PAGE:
Gold Rush Byway

Gold Rush Byway as it passes across Nebraska National Forest

Gold was discovered in the Black Hills of South Dakota in 1874. No one really paid attention to the fact that the Black Hills had been given to the Northern Cheyenne and the Sioux under a treaty just a few years before that guaranteed them that land in perpetuity. Instead, the Army stopped enforcing the treaty and started pursuing the Native Americans, hoping to move them to other countryside. That led to the disaster at the Little Bighorn... In the meantime, freight started moving north from the rail terminal in Sydney, headed for the mining centers of Deadwood and Custer in Dakota Territory. In 1878 and 1879, more than 22 million pounds of freight moved north while gold shipments worth as much as $200,000 each moved south. Then in 1881, the rails made it to Deadwood and traffic on the Sydney-Deadwood Trail ground to a virtual halt.

The Gold Rush Byway commemorates that route and those days. The route follows US Highway 385 from the Colorado border to the South Dakota border, passing through gently sloped hills, pine-covered canyons, rolling plains and sand hills, past grand buttes and panoramic vistas. You'll find lakes, rivers, forests and many cultural and archaeological features along the way.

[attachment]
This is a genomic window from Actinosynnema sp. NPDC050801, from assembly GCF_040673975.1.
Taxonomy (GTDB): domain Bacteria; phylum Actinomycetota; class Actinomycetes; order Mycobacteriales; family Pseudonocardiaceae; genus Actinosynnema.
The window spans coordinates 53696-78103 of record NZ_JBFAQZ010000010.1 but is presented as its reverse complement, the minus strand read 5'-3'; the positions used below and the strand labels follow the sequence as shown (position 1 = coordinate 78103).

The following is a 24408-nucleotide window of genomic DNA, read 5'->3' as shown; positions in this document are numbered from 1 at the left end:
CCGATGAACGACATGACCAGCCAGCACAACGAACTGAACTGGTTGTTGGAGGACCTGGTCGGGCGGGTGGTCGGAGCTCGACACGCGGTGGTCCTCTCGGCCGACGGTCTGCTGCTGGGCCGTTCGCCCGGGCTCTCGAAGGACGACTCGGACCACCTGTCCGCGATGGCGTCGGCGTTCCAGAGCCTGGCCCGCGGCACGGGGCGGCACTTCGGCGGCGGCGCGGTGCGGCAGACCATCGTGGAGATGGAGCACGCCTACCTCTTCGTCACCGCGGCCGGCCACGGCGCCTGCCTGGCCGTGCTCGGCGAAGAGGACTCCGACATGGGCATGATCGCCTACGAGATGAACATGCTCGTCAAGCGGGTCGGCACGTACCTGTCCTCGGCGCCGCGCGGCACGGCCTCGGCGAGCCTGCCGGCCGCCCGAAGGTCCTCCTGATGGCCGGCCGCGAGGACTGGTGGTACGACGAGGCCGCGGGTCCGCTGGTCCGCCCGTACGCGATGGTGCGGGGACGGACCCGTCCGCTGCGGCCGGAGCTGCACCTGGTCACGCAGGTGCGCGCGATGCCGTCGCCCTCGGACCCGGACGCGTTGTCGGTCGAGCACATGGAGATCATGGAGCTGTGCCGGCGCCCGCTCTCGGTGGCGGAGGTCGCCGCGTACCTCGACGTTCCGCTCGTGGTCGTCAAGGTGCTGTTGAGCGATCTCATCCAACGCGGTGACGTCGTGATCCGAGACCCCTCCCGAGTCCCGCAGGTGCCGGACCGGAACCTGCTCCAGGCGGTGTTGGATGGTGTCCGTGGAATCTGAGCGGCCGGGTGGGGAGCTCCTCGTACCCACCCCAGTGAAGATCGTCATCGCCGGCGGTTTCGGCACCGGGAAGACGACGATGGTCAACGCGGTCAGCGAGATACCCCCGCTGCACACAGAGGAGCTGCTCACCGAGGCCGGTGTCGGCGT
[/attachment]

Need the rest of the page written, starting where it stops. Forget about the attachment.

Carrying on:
US Highway 385 is part of the CANAM route that runs from the border with Mexico to the border of Canada at Saskatchewan. The stretch across Nebraska is 158 miles long and could be driven in about 3 hours... but what's the rush? One place you really might want to stop and check out: Cabela's Department Store in Sydney. The place is also a museum filled with outdoor merchandise and wildlife replicas from all over the world. And a couple miles north of Alliance is where you'll find "Carhenge." As you approach Chadron from the south, you'll be passing through the Nebraska National Forest, close to Chadron State Park. At Chadron is where the Gold Rush Byway crosses the Bridges to Buttes Scenic Byway.

Other sites along the route

Carhenge photo is courtesy of Michael Collins © 2002, via
Upper left photo courtesy of Nebraska Division of Travel and Tourism © 2003, via  
Nebraska Panhandle area map

Related Pages

Map courtesy of National Geographic Topo!